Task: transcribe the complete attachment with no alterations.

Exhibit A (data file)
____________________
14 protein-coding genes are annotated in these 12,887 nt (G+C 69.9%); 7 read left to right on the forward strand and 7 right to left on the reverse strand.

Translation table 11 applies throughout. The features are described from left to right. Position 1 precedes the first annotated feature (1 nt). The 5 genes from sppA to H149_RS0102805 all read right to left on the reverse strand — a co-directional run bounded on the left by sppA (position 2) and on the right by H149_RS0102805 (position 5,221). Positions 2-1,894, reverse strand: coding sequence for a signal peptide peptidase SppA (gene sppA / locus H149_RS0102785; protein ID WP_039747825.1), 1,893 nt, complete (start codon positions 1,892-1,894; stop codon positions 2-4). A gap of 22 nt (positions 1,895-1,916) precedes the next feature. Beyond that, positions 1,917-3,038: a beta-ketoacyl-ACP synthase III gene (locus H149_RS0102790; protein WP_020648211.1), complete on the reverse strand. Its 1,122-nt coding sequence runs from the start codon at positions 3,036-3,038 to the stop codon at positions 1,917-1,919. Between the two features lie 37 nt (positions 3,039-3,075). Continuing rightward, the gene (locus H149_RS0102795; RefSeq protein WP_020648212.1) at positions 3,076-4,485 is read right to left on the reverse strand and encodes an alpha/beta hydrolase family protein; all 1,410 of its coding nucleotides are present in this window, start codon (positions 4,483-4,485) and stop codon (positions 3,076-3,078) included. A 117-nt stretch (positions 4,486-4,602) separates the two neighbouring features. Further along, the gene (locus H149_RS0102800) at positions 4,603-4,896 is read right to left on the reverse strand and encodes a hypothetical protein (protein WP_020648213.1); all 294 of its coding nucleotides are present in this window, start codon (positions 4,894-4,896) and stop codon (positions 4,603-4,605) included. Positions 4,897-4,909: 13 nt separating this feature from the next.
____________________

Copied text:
14 protein-coding genes are annotated in these 12,887 nt (G+C 69.9%); 7 read left to right on the forward strand and 7 right to left on the reverse strand.

Translation table 11 applies throughout. The features are described from left to right. Position 1 precedes the first annotated feature (1 nt). The 5 genes from sppA to H149_RS0102805 all read right to left on the reverse strand — a co-directional run bounded on the left by sppA (position 2) and on the right by H149_RS0102805 (position 5,221). Positions 2-1,894, reverse strand: coding sequence for a signal peptide peptidase SppA (gene sppA / locus H149_RS0102785; protein ID WP_039747825.1), 1,893 nt, complete (start codon positions 1,892-1,894; stop codon positions 2-4). A gap of 22 nt (positions 1,895-1,916) precedes the next feature. Beyond that, positions 1,917-3,038: a beta-ketoacyl-ACP synthase III gene (locus H149_RS0102790; protein WP_020648211.1), complete on the reverse strand. Its 1,122-nt coding sequence runs from the start codon at positions 3,036-3,038 to the stop codon at positions 1,917-1,919. Between the two features lie 37 nt (positions 3,039-3,075). Continuing rightward, the gene (locus H149_RS0102795; RefSeq protein WP_020648212.1) at positions 3,076-4,485 is read right to left on the reverse strand and encodes an alpha/beta hydrolase family protein; all 1,410 of its coding nucleotides are present in this window, start codon (positions 4,483-4,485) and stop codon (positions 3,076-3,078) included. A 117-nt stretch (positions 4,486-4,602) separates the two neighbouring features. Further along, the gene (locus H149_RS0102800) at positions 4,603-4,896 is read right to left on the reverse strand and encodes a hypothetical protein (protein WP_020648213.1); all 294 of its coding nucleotides are present in this window, start codon (positions 4,894-4,896) and stop codon (positions 4,603-4,605) included. Positions 4,897-4,909: 13 nt separating this feature from the next.